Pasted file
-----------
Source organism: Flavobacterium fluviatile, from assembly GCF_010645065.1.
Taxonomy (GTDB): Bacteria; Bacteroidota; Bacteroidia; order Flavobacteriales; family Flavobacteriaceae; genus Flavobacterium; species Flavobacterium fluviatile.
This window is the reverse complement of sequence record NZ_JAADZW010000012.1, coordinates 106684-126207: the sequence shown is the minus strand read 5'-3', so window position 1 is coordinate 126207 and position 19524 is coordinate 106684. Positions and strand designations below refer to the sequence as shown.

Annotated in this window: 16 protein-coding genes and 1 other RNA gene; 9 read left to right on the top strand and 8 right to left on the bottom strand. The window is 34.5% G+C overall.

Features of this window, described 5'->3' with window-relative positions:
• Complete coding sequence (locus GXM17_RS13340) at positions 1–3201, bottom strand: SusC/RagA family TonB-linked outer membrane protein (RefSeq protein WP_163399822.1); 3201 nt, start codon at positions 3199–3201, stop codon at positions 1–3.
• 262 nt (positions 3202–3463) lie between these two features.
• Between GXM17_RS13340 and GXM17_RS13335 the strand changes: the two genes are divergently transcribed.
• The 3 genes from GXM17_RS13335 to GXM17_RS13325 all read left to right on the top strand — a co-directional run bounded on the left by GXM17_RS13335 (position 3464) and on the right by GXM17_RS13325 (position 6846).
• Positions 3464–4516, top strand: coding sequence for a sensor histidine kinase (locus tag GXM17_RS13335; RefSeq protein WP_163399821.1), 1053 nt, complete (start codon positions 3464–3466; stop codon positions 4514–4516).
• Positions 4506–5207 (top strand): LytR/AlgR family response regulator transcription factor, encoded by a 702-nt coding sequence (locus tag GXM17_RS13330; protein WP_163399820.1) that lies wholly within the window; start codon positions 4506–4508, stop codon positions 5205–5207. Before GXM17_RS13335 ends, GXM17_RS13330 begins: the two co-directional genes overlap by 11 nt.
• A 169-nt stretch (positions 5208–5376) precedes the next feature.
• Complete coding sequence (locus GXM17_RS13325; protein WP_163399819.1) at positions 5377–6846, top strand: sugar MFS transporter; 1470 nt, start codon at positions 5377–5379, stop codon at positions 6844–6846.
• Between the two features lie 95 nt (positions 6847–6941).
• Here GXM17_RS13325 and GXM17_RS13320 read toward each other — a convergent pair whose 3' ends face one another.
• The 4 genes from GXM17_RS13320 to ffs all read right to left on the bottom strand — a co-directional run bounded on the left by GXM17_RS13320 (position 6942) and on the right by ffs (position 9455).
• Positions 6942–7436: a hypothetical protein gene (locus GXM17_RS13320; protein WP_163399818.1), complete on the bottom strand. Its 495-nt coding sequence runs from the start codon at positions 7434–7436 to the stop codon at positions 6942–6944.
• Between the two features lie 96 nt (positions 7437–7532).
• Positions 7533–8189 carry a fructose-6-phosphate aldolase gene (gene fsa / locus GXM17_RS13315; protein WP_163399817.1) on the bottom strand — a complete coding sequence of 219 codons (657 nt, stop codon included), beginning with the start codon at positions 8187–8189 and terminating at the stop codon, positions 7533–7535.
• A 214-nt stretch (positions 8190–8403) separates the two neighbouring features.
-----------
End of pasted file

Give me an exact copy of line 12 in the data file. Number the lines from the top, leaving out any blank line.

• A 169-nt stretch (positions 5208–5376) precedes the next feature.